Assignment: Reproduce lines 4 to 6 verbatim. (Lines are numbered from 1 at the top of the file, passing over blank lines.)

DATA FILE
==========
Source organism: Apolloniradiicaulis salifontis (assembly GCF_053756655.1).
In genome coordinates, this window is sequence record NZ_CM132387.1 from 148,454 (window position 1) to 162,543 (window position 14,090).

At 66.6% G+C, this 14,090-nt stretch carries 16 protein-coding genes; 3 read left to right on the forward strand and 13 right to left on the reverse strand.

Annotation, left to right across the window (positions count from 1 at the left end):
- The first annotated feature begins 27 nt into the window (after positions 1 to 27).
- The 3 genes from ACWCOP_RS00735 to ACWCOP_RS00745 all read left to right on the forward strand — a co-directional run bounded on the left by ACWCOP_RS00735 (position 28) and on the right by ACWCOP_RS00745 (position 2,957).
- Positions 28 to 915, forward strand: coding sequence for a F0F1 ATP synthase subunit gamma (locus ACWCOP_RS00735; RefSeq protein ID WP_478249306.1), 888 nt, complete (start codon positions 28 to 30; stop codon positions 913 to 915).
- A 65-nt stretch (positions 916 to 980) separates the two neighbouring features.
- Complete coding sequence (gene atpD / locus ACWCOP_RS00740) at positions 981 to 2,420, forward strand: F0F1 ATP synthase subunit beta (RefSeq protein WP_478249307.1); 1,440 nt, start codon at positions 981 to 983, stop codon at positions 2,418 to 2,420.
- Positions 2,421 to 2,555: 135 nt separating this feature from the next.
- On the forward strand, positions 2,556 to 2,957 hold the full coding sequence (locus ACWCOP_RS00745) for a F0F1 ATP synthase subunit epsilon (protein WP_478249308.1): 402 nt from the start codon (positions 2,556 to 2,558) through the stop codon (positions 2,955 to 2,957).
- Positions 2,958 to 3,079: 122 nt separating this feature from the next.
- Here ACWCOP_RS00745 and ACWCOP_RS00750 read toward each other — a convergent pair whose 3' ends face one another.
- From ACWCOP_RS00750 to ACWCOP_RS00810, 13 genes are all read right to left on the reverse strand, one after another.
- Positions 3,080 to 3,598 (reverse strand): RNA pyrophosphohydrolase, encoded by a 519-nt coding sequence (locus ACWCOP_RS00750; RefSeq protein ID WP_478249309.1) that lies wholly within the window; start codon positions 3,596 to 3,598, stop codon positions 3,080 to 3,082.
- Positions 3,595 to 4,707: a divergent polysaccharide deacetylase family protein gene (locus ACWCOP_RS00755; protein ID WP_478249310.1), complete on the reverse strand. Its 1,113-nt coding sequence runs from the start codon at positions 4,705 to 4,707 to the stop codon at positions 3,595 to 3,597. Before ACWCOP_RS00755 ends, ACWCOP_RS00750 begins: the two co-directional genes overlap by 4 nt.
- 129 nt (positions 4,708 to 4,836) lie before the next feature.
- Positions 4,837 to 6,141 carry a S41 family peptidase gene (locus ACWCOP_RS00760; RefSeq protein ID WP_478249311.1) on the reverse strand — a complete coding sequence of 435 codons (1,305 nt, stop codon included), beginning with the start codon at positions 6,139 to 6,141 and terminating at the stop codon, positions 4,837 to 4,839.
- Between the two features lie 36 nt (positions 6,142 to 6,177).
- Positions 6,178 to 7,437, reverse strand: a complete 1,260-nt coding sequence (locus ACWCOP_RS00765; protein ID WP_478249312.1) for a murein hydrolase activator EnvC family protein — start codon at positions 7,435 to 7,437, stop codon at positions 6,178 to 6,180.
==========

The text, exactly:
Annotation, left to right across the window (positions count from 1 at the left end):
- The first annotated feature begins 27 nt into the window (after positions 1 to 27).
- The 3 genes from ACWCOP_RS00735 to ACWCOP_RS00745 all read left to right on the forward strand — a co-directional run bounded on the left by ACWCOP_RS00735 (position 28) and on the right by ACWCOP_RS00745 (position 2,957).